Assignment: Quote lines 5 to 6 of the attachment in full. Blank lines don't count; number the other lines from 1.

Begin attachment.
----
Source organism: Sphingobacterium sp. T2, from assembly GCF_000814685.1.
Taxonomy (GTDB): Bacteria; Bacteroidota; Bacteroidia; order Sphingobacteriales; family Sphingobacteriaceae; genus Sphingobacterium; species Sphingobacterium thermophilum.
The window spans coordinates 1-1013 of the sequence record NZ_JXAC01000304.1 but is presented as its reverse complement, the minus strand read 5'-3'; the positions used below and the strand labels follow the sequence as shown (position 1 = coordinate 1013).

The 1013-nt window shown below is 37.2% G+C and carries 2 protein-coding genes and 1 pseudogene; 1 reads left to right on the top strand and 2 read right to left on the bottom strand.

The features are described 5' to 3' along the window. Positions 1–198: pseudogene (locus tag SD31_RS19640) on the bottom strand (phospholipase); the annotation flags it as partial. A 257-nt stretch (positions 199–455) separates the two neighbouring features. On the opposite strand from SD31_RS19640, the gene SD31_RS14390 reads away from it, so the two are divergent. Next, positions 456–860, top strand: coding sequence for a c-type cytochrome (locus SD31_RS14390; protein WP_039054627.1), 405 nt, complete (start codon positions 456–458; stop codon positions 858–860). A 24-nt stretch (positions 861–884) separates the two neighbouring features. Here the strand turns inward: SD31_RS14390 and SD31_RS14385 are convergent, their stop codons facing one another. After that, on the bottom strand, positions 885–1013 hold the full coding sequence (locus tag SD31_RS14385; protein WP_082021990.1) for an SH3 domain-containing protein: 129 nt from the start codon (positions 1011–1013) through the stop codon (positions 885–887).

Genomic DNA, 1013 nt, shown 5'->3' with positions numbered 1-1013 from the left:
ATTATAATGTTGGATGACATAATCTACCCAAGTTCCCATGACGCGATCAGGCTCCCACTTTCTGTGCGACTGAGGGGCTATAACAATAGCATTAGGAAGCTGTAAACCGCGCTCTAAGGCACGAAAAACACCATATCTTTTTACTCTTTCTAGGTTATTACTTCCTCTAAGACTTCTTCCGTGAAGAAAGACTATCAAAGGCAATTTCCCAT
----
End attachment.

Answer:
The features are described 5' to 3' along the window. Positions 1–198: pseudogene (locus tag SD31_RS19640) on the bottom strand (phospholipase); the annotation flags it as partial. A 257-nt stretch (positions 199–455) separates the two neighbouring features. On the opposite strand from SD31_RS19640, the gene SD31_RS14390 reads away from it, so the two are divergent. Next, positions 456–860, top strand: coding sequence for a c-type cytochrome (locus SD31_RS14390; protein WP_039054627.1), 405 nt, complete (start codon positions 456–458; stop codon positions 858–860). A 24-nt stretch (positions 861–884) separates the two neighbouring features. Here the strand turns inward: SD31_RS14390 and SD31_RS14385 are convergent, their stop codons facing one another. After that, on the bottom strand, positions 885–1013 hold the full coding sequence (locus tag SD31_RS14385; protein WP_082021990.1) for an SH3 domain-containing protein: 129 nt from the start codon (positions 1011–1013) through the stop codon (positions 885–887).

Genomic DNA, 1013 nt, shown 5'->3' with positions numbered 1-1013 from the left: